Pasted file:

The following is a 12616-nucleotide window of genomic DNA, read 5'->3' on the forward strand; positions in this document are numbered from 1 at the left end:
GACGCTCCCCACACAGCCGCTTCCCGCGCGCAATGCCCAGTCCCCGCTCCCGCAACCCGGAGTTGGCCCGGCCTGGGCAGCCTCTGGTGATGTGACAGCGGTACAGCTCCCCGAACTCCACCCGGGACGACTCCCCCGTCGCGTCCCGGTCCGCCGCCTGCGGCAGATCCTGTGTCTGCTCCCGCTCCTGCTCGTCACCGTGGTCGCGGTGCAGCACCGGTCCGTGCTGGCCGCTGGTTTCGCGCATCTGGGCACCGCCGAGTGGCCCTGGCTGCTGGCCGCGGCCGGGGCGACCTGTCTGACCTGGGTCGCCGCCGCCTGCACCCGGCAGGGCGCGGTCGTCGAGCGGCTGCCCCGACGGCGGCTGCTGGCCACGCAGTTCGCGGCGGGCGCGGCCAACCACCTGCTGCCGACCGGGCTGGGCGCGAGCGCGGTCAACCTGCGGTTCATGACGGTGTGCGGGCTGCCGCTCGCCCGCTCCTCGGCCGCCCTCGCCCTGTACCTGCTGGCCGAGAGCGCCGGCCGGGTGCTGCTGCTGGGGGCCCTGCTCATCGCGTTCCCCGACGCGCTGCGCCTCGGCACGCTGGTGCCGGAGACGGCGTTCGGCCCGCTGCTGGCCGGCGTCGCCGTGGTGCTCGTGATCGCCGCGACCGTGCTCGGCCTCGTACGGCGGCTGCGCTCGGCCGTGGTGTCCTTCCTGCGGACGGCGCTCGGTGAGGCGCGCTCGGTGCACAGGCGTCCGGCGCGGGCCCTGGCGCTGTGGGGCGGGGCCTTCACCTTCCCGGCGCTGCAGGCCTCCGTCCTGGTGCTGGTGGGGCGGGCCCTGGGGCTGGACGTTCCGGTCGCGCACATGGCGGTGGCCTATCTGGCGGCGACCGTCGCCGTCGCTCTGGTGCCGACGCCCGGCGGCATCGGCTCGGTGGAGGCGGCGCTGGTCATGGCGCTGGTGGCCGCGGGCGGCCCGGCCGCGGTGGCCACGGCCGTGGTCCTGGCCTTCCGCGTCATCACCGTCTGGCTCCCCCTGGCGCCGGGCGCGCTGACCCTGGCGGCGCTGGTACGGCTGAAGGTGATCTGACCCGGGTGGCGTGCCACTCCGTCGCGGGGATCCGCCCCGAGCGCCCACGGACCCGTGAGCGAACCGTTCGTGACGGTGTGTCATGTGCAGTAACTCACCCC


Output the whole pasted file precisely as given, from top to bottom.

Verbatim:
The following is a 12616-nucleotide window of genomic DNA, read 5'->3' on the forward strand; positions in this document are numbered from 1 at the left end:
GACGCTCCCCACACAGCCGCTTCCCGCGCGCAATGCCCAGTCCCCGCTCCCGCAACCCGGAGTTGGCCCGGCCTGGGCAGCCTCTGGTGATGTGACAGCGGTACAGCTCCCCGAACTCCACCCGGGACGACTCCCCCGTCGCGTCCCGGTCCGCCGCCTGCGGCAGATCCTGTGTCTGCTCCCGCTCCTGCTCGTCACCGTGGTCGCGGTGCAGCACCGGTCCGTGCTGGCCGCTGGTTTCGCGCATCTGGGCACCGCCGAGTGGCCCTGGCTGCTGGCCGCGGCCGGGGCGACCTGTCTGACCTGGGTCGCCGCCGCCTGCACCCGGCAGGGCGCGGTCGTCGAGCGGCTGCCCCGACGGCGGCTGCTGGCCACGCAGTTCGCGGCGGGCGCGGCCAACCACCTGCTGCCGACCGGGCTGGGCGCGAGCGCGGTCAACCTGCGGTTCATGACGGTGTGCGGGCTGCCGCTCGCCCGCTCCTCGGCCGCCCTCGCCCTGTACCTGCTGGCCGAGAGCGCCGGCCGGGTGCTGCTGCTGGGGGCCCTGCTCATCGCGTTCCCCGACGCGCTGCGCCTCGGCACGCTGGTGCCGGAGACGGCGTTCGGCCCGCTGCTGGCCGGCGTCGCCGTGGTGCTCGTGATCGCCGCGACCGTGCTCGGCCTCGTACGGCGGCTGCGCTCGGCCGTGGTGTCCTTCCTGCGGACGGCGCTCGGTGAGGCGCGCTCGGTGCACAGGCGTCCGGCGCGGGCCCTGGCGCTGTGGGGCGGGGCCTTCACCTTCCCGGCGCTGCAGGCCTCCGTCCTGGTGCTGGTGGGGCGGGCCCTGGGGCTGGACGTTCCGGTCGCGCACATGGCGGTGGCCTATCTGGCGGCGACCGTCGCCGTCGCTCTGGTGCCGACGCCCGGCGGCATCGGCTCGGTGGAGGCGGCGCTGGTCATGGCGCTGGTGGCCGCGGGCGGCCCGGCCGCGGTGGCCACGGCCGTGGTCCTGGCCTTCCGCGTCATCACCGTCTGGCTCCCCCTGGCGCCGGGCGCGCTGACCCTGGCGGCGCTGGTACGGCTGAAGGTGATCTGACCCGGGTGGCGTGCCACTCCGTCGCGGGGATCCGCCCCGAGCGCCCACGGACCCGTGAGCGAACCGTTCGTGACGGTGTGTCATGTGCAGTAACTCACCCC